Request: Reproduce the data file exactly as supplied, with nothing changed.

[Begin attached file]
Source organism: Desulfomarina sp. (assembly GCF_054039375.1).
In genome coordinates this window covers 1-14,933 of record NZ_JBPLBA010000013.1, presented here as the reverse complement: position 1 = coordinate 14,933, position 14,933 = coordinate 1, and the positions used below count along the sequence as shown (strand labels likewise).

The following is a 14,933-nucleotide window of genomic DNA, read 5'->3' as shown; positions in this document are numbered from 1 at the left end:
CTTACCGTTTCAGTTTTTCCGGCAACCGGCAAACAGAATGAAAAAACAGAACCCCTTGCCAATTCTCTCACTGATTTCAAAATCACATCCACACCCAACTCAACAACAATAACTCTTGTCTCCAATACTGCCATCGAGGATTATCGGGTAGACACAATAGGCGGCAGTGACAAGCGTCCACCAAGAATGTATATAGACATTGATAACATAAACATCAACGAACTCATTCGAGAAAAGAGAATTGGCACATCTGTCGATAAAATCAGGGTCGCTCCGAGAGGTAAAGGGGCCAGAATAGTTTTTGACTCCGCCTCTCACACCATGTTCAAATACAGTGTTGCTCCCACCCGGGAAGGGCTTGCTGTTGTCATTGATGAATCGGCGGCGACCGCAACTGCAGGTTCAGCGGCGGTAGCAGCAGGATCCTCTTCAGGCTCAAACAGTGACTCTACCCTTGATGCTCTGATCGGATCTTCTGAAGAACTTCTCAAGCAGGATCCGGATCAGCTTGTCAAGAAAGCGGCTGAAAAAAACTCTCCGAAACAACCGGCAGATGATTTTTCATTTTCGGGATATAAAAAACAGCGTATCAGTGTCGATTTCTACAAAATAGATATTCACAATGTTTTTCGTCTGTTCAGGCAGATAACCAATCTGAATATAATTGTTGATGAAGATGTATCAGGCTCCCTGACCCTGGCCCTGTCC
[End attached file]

Source organism: Desulfomarina sp. (assembly GCF_054039375.1).
In genome coordinates this window covers 1-14,933 of record NZ_JBPLBA010000013.1, presented here as the reverse complement: position 1 = coordinate 14,933, position 14,933 = coordinate 1, and the positions used below count along the sequence as shown (strand labels likewise).

The following is a 14,933-nucleotide window of genomic DNA, read 5'->3' as shown; positions in this document are numbered from 1 at the left end:
CTTACCGTTTCAGTTTTTCCGGCAACCGGCAAACAGAATGAAAAAACAGAACCCCTTGCCAATTCTCTCACTGATTTCAAAATCACATCCACACCCAACTCAACAACAATAACTCTTGTCTCCAATACTGCCATCGAGGATTATCGGGTAGACACAATAGGCGGCAGTGACAAGCGTCCACCAAGAATGTATATAGACATTGATAACATAAACATCAACGAACTCATTCGAGAAAAGAGAATTGGCACATCTGTCGATAAAATCAGGGTCGCTCCGAGAGGTAAAGGGGCCAGAATAGTTTTTGACTCCGCCTCTCACACCATGTTCAAATACAGTGTTGCTCCCACCCGGGAAGGGCTTGCTGTTGTCATTGATGAATCGGCGGCGACCGCAACTGCAGGTTCAGCGGCGGTAGCAGCAGGATCCTCTTCAGGCTCAAACAGTGACTCTACCCTTGATGCTCTGATCGGATCTTCTGAAGAACTTCTCAAGCAGGATCCGGATCAGCTTGTCAAGAAAGCGGCTGAAAAAAACTCTCCGAAACAACCGGCAGATGATTTTTCATTTTCGGGATATAAAAAACAGCGTATCAGTGTCGATTTCTACAAAATAGATATTCACAATGTTTTTCGTCTGTTCAGGCAGATAACCAATCTGAATATAATTGTTGATGAAGATGTATCAGGCTCCCTGACCCTGGCCCTGTCC